Blackhawks in need of rest-and-recovery after Game 3 loss to Ducks

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The Blackhawks’ saving grace after a disappointing 2-1 home-ice loss to the Anaheim Ducks in Game 3 of the Western Conference final is the same as it always is — they’ve been here before.

For the third time in the postseason, they played their most ragged and worst game of a playoff series immediately after a marathon overtime victory. The previous losses were even more decisive — they lost 6-2 to Nashville in Game 2 after a double-overtime victory in Game 1; they lost 5-2 to the Predators in Game 5 after a triple-overtime victory in Game 4.

And after each of those losses, the Hawks responded with much-improved, fresher efforts and a victory. That history doesn’t guarantee them a victory in Game 4 on Saturday night against a Ducks team that clearly is a step up in class from the Predators and Wild. But it’s a big reason why there wasn’t a hint of panic in the Hawks locker room with the team needing a victory in Game 4 to avoid a 3-1 hole with two games remaining at the Honda Center.

“We want to play every game like it’s a must-win, but it’s easy to find that motivation when you’re down in a series — especially since [Game 4] is a big game at home,” Hawks captain Jonathan Toews said. “We know what’s at stake. We’ll just play as hard as we can and we’re confident we’ll start getting the bounces if we keep doing the right things in their zone and around their net.”

The Hawks have some issues to work out prior to Game 4. Coach Joel Quenneville’s lineup changes —Kris Versteeg and Joakim Nordstrom in and Antoine Vermette and Teuvo Teravainen out —did not give him the spark he was looking for. In fact, moving Andrew Shaw from fourth-line winger to third-line center altered the obvious chemistry of a productive fourth line with Andrew Desjardins and Marcus Kruger.

It happens a lot. We’re used to it,” Patrick Sharp said. “We trust [Quenneville] behind the bench to mix and match players however he feels. We’ve got a deep team. We’ve got a number of guys that can step in and play. It’s not an excuse at all.”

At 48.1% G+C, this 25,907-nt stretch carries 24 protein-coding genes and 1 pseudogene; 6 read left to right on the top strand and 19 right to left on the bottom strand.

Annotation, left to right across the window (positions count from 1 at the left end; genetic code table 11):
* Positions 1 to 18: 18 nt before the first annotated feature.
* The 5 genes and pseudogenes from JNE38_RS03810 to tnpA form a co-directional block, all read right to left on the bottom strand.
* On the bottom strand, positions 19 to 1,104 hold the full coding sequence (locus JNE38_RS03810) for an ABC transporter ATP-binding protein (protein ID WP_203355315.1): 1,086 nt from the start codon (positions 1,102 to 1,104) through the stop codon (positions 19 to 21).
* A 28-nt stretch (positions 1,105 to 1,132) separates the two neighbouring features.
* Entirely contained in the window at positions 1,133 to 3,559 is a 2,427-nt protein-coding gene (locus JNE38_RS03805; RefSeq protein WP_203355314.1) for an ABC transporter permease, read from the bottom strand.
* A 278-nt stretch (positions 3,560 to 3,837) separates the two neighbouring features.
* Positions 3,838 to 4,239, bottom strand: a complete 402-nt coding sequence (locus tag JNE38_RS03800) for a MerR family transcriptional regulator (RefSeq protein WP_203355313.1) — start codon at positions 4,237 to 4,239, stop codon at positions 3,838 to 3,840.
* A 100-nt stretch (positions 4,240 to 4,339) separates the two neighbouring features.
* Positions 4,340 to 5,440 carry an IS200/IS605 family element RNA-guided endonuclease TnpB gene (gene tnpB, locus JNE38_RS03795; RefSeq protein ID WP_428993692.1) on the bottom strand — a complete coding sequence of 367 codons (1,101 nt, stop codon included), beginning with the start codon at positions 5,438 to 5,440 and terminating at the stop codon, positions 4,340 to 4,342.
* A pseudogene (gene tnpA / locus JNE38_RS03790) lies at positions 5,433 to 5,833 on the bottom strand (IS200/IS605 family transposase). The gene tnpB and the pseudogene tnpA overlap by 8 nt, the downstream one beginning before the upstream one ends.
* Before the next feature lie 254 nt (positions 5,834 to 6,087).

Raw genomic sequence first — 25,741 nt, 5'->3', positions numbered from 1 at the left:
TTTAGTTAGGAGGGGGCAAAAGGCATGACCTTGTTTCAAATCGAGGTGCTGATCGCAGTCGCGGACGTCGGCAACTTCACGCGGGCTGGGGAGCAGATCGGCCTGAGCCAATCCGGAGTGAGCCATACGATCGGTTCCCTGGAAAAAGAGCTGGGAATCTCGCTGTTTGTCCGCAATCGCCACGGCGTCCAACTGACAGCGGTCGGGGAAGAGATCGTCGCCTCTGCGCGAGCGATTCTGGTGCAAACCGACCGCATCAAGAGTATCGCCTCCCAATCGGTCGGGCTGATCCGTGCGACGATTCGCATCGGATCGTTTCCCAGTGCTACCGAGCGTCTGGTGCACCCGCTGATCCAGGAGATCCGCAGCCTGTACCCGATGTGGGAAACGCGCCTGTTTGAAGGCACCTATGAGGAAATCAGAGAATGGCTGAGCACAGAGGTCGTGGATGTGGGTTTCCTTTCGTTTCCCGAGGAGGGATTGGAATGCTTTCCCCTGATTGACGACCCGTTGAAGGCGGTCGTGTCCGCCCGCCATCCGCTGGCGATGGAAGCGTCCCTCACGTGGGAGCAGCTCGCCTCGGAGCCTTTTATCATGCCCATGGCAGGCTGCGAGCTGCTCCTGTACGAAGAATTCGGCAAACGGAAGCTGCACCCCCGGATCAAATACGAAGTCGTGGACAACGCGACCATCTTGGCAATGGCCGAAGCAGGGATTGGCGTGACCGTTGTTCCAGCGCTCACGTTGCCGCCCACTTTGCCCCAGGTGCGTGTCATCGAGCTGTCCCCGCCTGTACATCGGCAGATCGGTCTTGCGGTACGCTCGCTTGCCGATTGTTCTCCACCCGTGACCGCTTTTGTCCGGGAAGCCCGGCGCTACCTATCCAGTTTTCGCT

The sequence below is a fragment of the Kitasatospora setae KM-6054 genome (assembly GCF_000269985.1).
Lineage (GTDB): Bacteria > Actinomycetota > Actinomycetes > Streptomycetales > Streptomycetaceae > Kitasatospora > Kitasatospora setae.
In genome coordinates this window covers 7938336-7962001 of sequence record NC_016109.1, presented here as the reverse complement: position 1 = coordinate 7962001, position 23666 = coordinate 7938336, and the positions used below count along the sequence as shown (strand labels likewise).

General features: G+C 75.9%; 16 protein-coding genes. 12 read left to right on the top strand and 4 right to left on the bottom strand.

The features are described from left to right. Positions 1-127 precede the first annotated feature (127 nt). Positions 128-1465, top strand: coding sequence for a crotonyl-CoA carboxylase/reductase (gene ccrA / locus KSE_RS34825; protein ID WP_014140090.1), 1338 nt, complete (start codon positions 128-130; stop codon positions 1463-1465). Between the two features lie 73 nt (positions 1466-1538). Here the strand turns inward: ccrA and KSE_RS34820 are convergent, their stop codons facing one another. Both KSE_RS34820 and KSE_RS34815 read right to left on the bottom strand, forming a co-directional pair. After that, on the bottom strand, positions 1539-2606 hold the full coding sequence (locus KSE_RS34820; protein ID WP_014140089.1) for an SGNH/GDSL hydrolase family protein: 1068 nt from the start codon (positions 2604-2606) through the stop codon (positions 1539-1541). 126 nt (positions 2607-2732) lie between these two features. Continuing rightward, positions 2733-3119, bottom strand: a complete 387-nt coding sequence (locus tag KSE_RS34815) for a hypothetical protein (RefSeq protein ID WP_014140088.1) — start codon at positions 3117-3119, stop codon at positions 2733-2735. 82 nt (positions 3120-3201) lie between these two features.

And the Hawks’ power play was an obvious culprit in the Game 4 loss — the Hawks were 0-for-5 with officially one shot on goal, including 0-for-4 in the first period. Not only was the power play unproductive, it was ineffective — rarely putting any pressure on the Ducks that creates the momentum that can lead to even-strength goals.

“We had some success [in Game 2] —put us in a spot to win the game,” Quenneville said referring to two power-play goals that gave the Hawks a 2-0 lead in their 3-2 triple-overtime victory on Tuesday night at the Honda Center. “[Thursday night] we had several good opportunities, but didn’t have the good looks we had last game.”

Quenneville figures to tweak his lineup, if not the power play to rectify those issues. But the biggest factor for the Hawks — based on their history — is rest. Though, as Brent Seabrook said, “both teams were in the same boat,” the Hawks seem to be more affected by not only the wear-and-tear of a marathon game and the quick turnaround, but also the ragged play that inevitably ensues in those situations.

When both teams are fresher, the Hawks seem to be better.

“I would expect a faster pace [in Game 4],” Quenneville said. “The pace … wasn’t as fast or as quick as the first two games. But there’s reasons for that.”

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